Apparently, it's Republican circular firing squad week here in Washington. Item 1: David Corn of Mother Jones got hold of the proceedings of a secret group of conservatives scheming to take hold of American politics and shove it where it needs to go:
Dubbed Groundswell, this coalition convenes weekly in the offices of Judicial Watch, the conservative legal watchdog group. During these hush-hush sessions and through a Google group, the members of Groundswell—including aides to congressional Republicans—cook up battle plans for their ongoing fights against the Obama administration, congressional Democrats, progressive outfits, and the Republican establishment and "clueless" GOP congressional leaders. They devise strategies for killing immigration reform, hyping the Benghazi controversy, and countering the impression that the GOP exploits racism. And the Groundswell gang is mounting a behind-the-scenes organized effort to eradicate the outsize influence of GOP über-strategist/pundit Karl Rove within Republican and conservative ranks.
I have to commend Corn for getting these documents, but unfortunately, Groundswell isn't exactly the right-wing A-Team. It's more like the C-Team. Members include Ginny Thomas, wife of Clarence Thomas; anti-Muslim zealot Frank Gaffney; religious nutball and former Ohio Secretary of State Ken Blackwell; and some reporters from the Washington Examiner and Breitbart.com. Nevertheless, despite their lack of actual influence, it's interesting just to see what these kinds of folks do when they get together and try to conspire.
And the answer is, pretty much exactly what liberals do when they try the same thing. They complain about their enemies. Everyone offers their own brilliant messaging ideas, few of which anyone ever uses. They say, "If I were making a 30-second ad, this is how it would go..." They begin with a sense of urgency that gradually fades. And eventually, attendance at the meetings declines, people stop bothering to contribute as much to the email lists, and it just peters out.
In my previous work as a partisan, I was part of some efforts that were similar to Groundswell, though none of them had such a snappy name. Some consisted of nothing more than a monthly meeting of various liberals to share gripes and toss around ideas, few of which were ever implemented. Others were a little better-organized, meaning they produced—prepare yourself—the occasional memo. None resulted in dramatic political change.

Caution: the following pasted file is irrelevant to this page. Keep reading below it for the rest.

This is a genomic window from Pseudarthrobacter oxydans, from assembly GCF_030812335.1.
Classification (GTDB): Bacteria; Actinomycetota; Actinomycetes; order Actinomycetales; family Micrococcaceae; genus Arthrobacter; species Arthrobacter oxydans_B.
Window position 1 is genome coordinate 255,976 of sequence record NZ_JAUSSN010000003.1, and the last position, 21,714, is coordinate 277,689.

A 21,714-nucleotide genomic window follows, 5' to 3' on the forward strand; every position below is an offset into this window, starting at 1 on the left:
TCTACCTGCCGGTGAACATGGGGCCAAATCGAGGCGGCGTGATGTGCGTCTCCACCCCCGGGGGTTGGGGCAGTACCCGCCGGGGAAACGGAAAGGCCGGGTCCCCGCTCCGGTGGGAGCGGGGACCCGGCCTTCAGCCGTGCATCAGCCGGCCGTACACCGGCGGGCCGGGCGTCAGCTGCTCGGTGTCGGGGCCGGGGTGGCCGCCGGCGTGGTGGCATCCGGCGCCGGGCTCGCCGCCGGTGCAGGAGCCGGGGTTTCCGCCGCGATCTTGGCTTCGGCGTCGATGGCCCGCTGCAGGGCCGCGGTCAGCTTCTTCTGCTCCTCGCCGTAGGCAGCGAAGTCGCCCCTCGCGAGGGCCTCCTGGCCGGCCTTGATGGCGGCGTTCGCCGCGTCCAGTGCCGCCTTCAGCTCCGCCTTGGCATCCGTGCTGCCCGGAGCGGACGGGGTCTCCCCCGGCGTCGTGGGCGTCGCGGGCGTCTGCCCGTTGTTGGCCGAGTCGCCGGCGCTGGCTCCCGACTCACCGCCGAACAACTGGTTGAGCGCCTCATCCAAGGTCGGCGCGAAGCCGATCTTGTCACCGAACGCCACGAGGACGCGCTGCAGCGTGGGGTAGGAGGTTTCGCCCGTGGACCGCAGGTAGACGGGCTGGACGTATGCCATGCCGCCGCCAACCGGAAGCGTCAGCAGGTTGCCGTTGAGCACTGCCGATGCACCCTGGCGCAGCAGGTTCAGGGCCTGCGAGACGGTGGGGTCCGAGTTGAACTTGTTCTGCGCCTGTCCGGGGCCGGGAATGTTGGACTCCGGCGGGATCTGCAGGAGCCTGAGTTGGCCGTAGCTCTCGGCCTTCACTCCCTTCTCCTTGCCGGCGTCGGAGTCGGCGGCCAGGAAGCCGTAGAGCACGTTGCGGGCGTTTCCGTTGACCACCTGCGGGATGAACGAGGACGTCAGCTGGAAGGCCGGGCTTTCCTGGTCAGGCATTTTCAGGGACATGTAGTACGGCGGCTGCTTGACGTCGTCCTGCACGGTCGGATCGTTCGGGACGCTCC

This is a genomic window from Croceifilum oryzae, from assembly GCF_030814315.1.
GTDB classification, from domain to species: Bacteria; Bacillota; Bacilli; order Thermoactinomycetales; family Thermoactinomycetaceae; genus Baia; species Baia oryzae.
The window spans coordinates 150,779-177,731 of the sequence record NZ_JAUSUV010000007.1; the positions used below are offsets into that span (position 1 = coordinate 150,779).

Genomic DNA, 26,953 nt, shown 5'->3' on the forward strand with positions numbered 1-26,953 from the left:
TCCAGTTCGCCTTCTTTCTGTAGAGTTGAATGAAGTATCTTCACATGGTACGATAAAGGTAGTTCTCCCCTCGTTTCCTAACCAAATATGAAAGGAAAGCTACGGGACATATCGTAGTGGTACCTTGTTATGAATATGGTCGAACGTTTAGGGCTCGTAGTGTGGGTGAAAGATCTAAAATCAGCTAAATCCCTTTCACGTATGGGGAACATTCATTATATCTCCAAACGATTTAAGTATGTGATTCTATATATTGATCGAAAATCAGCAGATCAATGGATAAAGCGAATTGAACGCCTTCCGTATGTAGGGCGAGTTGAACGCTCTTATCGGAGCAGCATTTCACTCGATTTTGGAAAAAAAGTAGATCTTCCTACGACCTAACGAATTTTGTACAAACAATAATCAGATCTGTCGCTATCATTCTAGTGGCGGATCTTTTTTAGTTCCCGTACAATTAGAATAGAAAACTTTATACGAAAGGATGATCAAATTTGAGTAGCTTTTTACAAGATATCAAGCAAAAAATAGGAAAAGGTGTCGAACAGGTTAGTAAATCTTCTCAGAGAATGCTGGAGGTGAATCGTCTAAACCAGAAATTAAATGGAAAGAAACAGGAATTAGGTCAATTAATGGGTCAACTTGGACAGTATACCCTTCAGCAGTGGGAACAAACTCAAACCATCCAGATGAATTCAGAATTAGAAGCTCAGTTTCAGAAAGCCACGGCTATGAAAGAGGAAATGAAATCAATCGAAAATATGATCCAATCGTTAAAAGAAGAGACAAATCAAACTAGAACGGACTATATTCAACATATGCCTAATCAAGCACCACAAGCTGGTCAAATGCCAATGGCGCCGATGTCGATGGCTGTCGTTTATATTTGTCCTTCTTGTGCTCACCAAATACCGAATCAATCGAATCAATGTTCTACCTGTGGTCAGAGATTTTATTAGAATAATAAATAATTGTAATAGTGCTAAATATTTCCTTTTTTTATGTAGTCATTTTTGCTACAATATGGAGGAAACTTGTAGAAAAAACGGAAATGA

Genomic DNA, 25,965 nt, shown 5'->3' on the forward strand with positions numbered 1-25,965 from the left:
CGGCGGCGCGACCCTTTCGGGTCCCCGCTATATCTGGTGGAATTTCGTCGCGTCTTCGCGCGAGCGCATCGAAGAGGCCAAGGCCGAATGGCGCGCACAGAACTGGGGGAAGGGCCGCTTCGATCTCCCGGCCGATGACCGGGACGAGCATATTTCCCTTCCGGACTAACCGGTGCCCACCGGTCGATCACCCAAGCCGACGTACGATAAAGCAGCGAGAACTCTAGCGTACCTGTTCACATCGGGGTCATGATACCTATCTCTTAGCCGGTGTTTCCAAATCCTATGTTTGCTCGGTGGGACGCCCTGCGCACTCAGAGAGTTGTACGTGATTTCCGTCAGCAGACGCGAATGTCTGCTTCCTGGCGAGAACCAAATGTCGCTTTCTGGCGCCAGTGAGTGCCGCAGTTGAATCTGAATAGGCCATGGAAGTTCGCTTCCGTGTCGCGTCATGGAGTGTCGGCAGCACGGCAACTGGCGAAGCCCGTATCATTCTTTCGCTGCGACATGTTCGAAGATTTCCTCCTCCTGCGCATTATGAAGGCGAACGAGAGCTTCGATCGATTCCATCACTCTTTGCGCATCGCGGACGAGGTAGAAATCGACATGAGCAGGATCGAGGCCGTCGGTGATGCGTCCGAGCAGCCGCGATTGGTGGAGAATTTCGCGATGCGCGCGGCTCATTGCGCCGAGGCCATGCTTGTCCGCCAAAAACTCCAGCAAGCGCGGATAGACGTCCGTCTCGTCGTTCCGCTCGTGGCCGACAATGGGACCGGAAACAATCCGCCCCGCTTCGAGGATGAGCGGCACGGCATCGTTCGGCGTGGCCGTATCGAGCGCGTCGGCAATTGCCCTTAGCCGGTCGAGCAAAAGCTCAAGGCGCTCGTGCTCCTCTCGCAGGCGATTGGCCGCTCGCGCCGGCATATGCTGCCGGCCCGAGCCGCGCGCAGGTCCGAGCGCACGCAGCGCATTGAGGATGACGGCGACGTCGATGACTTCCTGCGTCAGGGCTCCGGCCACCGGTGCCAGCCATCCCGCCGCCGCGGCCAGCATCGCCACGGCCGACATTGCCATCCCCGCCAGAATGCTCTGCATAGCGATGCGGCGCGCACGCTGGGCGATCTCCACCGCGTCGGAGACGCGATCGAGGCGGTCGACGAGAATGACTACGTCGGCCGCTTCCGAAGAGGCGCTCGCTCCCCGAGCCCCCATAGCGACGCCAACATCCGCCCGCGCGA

So if this is the group that's gunning for Karl Rove — which apparently is their main focus—I don't think he has much to worry about. Rove may be overrated, but he's still a professional, and these people are amateurs.
On to item 2: According to Politico, there's a feud a-brewin' between, on one side, congressional Republicans who hate Obamacare so much they want to cry, and on the other side, congressional Republicans who hate Obamacare so much they want to stamp their feet. The strategic question at play has to do with the fact that in order for the government to keep functioning, Congress is going to have to pass a continuing resolution in September. A CR is what you do when you haven't passed an actual budget; it says that funding for everything will continue at its current level. Congress passes CRs all the time, because if you don't, it's kind of disastrous. But where you and I see disaster, someone like Marco Rubio, desperate to restore his Tea Party cred in the wake of immigration reform apparently failing, sees an opportunity. So he and a few other GOP senators like Ted Cruz and Rand Paul are pushing their colleagues to make this threat: They'll block the CR and thus shut down the government unless Congress votes (and President Obama agrees!) to defund the Affordable Care Act, for all intents and purposes repealing it.
So threatening to shut down the government has become the all-purpose means by which some Republicans believe they can achieve almost any policy goal. Can't cut food stamps? Shut down the government! Can't repeal Obamacare? Shut down the government! "Mr. Chairman, if our proposal to declare August to be National Ted Nugent Appreciation Month is not passed by this body, we will have no choice but to shut down the government!"
Fortunately, many Republican senators are sane enough to realize that shutting down the government in an attempt to stop Obamacare would be a political catastrophe for the GOP, so they're not going to let it happen. But the whole thing is sure to breed plenty of displeasure and resentment. Just what the party needs.